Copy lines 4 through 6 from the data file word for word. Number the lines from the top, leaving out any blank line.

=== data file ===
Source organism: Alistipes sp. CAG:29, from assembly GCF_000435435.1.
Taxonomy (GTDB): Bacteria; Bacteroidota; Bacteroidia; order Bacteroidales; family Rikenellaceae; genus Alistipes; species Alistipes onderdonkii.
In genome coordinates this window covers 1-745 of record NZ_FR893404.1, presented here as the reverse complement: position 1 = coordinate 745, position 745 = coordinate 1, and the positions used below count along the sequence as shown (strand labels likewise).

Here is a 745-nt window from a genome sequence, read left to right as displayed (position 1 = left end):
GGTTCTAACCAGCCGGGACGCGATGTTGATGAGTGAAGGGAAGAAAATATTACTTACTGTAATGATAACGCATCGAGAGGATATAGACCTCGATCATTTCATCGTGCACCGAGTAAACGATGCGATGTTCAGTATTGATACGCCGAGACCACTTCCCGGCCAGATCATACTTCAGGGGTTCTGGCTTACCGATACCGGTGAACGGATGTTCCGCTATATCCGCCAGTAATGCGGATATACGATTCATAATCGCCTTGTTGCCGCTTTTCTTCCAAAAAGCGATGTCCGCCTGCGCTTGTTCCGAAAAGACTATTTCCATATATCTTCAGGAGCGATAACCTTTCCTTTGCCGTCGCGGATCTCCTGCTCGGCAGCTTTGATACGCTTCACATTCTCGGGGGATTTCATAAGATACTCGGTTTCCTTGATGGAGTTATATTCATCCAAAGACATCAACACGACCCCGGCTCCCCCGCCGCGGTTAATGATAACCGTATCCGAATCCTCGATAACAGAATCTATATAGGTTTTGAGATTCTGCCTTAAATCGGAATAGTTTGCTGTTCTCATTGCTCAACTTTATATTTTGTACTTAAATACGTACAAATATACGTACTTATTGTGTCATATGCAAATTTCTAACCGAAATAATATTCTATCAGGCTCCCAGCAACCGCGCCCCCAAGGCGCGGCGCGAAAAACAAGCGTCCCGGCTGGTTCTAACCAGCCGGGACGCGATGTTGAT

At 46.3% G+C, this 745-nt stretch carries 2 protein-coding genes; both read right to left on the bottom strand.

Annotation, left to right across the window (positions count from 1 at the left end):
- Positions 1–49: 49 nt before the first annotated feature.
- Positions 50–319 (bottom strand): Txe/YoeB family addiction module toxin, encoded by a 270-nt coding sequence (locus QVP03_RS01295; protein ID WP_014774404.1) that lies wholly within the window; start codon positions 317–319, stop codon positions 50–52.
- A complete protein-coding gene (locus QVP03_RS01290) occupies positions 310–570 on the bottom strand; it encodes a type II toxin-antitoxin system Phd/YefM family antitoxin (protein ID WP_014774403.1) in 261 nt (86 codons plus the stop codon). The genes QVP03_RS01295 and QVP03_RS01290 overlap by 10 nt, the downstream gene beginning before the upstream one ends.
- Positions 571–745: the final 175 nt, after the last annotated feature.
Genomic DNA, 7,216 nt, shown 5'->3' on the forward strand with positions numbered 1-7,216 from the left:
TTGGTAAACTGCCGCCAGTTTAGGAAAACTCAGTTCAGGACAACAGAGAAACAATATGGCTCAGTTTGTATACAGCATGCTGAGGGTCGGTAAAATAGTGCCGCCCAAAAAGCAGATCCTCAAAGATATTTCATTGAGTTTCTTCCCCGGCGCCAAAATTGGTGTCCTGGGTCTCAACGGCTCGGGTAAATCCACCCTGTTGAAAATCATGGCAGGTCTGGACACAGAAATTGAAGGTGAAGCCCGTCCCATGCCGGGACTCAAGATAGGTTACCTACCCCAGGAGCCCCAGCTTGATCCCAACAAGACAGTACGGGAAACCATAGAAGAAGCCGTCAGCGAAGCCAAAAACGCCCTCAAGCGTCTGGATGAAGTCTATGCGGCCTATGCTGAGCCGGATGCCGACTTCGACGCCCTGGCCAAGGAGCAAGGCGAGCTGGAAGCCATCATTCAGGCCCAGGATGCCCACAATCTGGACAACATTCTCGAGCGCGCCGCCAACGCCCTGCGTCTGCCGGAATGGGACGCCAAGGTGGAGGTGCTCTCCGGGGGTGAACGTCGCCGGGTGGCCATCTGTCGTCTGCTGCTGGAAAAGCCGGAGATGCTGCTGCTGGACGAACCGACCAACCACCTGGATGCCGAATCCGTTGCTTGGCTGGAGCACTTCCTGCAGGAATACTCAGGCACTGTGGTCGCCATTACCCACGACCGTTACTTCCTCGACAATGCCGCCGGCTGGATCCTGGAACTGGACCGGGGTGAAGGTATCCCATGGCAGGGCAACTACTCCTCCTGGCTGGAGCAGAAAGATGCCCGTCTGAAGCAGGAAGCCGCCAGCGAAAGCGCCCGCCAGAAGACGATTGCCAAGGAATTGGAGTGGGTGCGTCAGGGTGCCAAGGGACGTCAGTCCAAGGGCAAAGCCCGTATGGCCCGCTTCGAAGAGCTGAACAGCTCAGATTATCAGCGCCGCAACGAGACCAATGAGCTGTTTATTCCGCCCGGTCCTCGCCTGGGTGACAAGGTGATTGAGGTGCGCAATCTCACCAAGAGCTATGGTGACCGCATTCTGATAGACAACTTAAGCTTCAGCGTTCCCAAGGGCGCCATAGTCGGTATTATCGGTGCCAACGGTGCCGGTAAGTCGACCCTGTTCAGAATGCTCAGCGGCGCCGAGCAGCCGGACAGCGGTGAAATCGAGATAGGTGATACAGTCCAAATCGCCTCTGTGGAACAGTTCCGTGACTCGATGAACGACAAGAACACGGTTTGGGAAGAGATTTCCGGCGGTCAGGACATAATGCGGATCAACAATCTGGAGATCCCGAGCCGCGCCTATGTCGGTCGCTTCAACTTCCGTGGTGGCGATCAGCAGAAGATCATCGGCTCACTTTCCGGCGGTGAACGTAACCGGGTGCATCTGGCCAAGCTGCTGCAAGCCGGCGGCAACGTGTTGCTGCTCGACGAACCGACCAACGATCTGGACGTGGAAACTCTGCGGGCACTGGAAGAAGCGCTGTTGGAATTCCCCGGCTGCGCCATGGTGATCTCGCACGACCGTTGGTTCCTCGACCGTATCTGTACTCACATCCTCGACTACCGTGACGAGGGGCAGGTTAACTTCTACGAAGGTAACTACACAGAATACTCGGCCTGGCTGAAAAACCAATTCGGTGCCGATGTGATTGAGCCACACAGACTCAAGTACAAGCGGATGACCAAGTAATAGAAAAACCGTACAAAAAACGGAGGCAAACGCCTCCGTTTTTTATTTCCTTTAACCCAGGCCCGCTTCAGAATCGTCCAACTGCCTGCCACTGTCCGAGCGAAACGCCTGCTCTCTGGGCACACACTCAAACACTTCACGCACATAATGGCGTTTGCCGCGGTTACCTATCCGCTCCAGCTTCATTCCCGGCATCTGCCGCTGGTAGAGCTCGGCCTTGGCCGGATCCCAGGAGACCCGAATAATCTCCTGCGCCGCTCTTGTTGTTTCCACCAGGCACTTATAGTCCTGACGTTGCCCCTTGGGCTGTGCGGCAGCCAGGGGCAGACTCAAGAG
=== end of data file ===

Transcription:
Here is a 745-nt window from a genome sequence, read left to right as displayed (position 1 = left end):
GGTTCTAACCAGCCGGGACGCGATGTTGATGAGTGAAGGGAAGAAAATATTACTTACTGTAATGATAACGCATCGAGAGGATATAGACCTCGATCATTTCATCGTGCACCGAGTAAACGATGCGATGTTCAGTATTGATACGCCGAGACCACTTCCCGGCCAGATCATACTTCAGGGGTTCTGGCTTACCGATACCGGTGAACGGATGTTCCGCTATATCCGCCAGTAATGCGGATATACGATTCATAATCGCCTTGTTGCCGCTTTTCTTCCAAAAAGCGATGTCCGCCTGCGCTTGTTCCGAAAAGACTATTTCCATATATCTTCAGGAGCGATAACCTTTCCTTTGCCGTCGCGGATCTCCTGCTCGGCAGCTTTGATACGCTTCACATTCTCGGGGGATTTCATAAGATACTCGGTTTCCTTGATGGAGTTATATTCATCCAAAGACATCAACACGACCCCGGCTCCCCCGCCGCGGTTAATGATAACCGTATCCGAATCCTCGATAACAGAATCTATATAGGTTTTGAGATTCTGCCTTAAATCGGAATAGTTTGCTGTTCTCATTGCTCAACTTTATATTTTGTACTTAAATACGTACAAATATACGTACTTATTGTGTCATATGCAAATTTCTAACCGAAATAATATTCTATCAGGCTCCCAGCAACCGCGCCCCCAAGGCGCGGCGCGAAAAACAAGCGTCCCGGCTGGTTCTAACCAGCCGGGACGCGATGTTGAT

At 46.3% G+C, this 745-nt stretch carries 2 protein-coding genes; both read right to left on the bottom strand.